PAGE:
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Environmental Impact Assessment Study for Integrated Waste Management Facility now available for public inspection

     The Environmental Impact Assessment (EIA) studies for developing the Integrated Waste Management Facility (IWMF) at two shortlisted sites --Tsang Tsui in Tuen Mun and an artificial island off Shek Kwu Chau (SKC), have been completed and were released for public inspection today (February 17).

     Under the EIA Ordinance (EIAO), the public are welcome to provide their views on the EIA reports on or before March 18 and the Advisory Council on the Environment will also give comments on the reports. The EIA reports are accessible at the EIAO website (

     The EIA studies indicate that developing the IWMF at either or both of the two potential sites will be environmentally acceptable.

     As part of its strategy for improved waste management, the Government plans to build an IWMF with a daily capacity of 3,000 tonnes. Using advanced incineration as the core technology, the facility will reduce the volume of municipal solid waste (MSW) treated by 90%. The IWMF will also include a mechanical sorting and recycling facility.  It will recover energy from the waste to generate sufficient electricity for some 100,000 households, achieving a reduction of 440,000 tonnes of carbon dioxide each year.

     The Government has conducted a number of consultation forums, and briefed the Legislative Council, the relevant district councils and the Advisory Council on the Environment in the process of the site selection studies and explained to them in detail the technology and standard to be adopted. The two shortlisted sites were then put forward for EIA studies.

     "To ensure protection of public health and the environment, the IWMF will adopt the most stringent European Union (EU) emission standards. The EIA results confirm that emissions from the IWMF will not cause any unacceptable health or environmental impact to Hong Kong,"  the Secretary for the Environment, Mr Edward Yau, said.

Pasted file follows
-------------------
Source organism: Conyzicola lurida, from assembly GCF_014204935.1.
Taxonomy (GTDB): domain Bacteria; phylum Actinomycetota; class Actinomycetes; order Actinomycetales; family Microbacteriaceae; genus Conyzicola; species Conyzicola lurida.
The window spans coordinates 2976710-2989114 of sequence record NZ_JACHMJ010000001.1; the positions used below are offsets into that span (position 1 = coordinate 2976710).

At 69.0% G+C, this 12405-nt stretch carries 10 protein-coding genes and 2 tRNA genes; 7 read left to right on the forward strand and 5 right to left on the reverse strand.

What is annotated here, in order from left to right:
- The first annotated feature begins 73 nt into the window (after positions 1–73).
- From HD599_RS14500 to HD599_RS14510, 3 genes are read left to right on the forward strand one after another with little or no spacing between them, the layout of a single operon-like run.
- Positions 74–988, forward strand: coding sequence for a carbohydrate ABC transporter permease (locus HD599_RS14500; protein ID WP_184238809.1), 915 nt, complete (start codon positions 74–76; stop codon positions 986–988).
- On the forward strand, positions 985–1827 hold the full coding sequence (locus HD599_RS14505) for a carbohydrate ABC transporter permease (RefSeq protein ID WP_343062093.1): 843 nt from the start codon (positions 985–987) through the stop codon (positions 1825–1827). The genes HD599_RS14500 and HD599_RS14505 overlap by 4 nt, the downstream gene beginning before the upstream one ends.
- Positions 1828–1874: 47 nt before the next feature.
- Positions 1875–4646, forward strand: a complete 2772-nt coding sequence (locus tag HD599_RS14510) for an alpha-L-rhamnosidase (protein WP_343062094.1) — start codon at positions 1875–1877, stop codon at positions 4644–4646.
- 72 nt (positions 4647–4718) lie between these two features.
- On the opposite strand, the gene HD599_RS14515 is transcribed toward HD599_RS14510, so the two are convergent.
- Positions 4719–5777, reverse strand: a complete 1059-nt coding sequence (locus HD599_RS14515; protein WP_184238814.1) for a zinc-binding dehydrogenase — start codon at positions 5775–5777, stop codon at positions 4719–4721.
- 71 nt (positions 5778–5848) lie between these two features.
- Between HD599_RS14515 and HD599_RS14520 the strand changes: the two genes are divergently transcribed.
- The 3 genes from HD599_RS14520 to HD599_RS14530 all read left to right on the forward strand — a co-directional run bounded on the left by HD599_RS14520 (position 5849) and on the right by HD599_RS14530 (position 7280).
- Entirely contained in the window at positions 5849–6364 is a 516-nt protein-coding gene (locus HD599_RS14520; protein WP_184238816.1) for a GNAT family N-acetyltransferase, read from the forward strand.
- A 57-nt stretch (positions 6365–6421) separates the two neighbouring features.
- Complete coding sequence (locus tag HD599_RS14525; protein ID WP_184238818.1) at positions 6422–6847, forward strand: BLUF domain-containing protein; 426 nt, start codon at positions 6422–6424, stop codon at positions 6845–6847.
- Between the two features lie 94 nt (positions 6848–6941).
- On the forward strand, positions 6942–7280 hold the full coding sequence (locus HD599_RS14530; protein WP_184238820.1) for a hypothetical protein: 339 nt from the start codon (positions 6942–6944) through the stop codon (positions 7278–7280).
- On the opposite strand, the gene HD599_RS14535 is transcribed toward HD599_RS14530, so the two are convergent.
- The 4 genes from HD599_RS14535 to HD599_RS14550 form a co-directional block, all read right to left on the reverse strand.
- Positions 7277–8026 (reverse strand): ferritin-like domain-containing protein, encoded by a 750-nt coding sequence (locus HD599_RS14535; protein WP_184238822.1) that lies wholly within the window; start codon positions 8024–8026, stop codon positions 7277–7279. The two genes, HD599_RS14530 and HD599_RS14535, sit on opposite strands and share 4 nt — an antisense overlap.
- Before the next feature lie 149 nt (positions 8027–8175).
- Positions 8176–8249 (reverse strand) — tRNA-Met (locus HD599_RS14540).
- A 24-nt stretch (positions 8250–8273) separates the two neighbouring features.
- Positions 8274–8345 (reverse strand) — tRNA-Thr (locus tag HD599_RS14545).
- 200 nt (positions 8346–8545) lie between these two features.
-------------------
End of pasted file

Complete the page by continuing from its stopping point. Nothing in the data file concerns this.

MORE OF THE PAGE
"Based on the result of the EIA studies, the Government has assessed carefully the merits of the two shortlisted sites and considers the artificial island near SKC as the preferred site for the first IWMF in Hong Kong," he said.

     Factors that have been taken into account include the overall distribution of waste treatment facilities in Hong Kong, the distance for transportation of waste from the existing Refuse Transfer Stations in Hong Kong and Kowloon by ship to the future IWMF and the resulting environmental benefits, the impact of prevailing wind directions as well as possible economic synergy with nearby areas.

     Mr Yau said that the Government would continue to consult the district councils and relevant stakeholders in the planning and implementation of the IWMF project.

     "We will actively engage the stakeholders concerned in the process, including the design of the facility, as well as the ancillary facilities to suit the community's needs," he added.

     Subject to the approval of the EIA reports, the Government plans to seek funding from the Finance Committee of the Legislative Council in the first half of 2012 with a view to building the IWMF for commissioning by 2018.

     At present Hong Kong relies on landfills alone to dispose of the waste. The existing three landfills are expected to reach their capacities one-by-one in 2014, 2016 and 2018.

     "Although Hong Kong has achieved good progress in recycling municipal solid waste and reducing waste disposal in the past years, there remains a substantial amount of non-recyclable waste requiring disposal in the coming years. Current waste disposal practices in Hong Kong are not sustainable. There is a pressing need for Hong Kong to develop facilities such as the IWMF that will use advanced technologies to reduce waste disposal to landfills and to recover useful resources," Mr Yau said.

     In 2008, the government identified Tsang Tsui in Tuen Mun and an artificial island off Shek Kwu Chau as two potential sites for developing the IWMF. In the same year the Government commenced the Engineering Feasibility and EIA studies so as to confirm the overall suitability of the two sites before deciding which one would be used to develop the first IWMF.

Ends/Thursday, February 17, 2011
Issued at HKT 14:52


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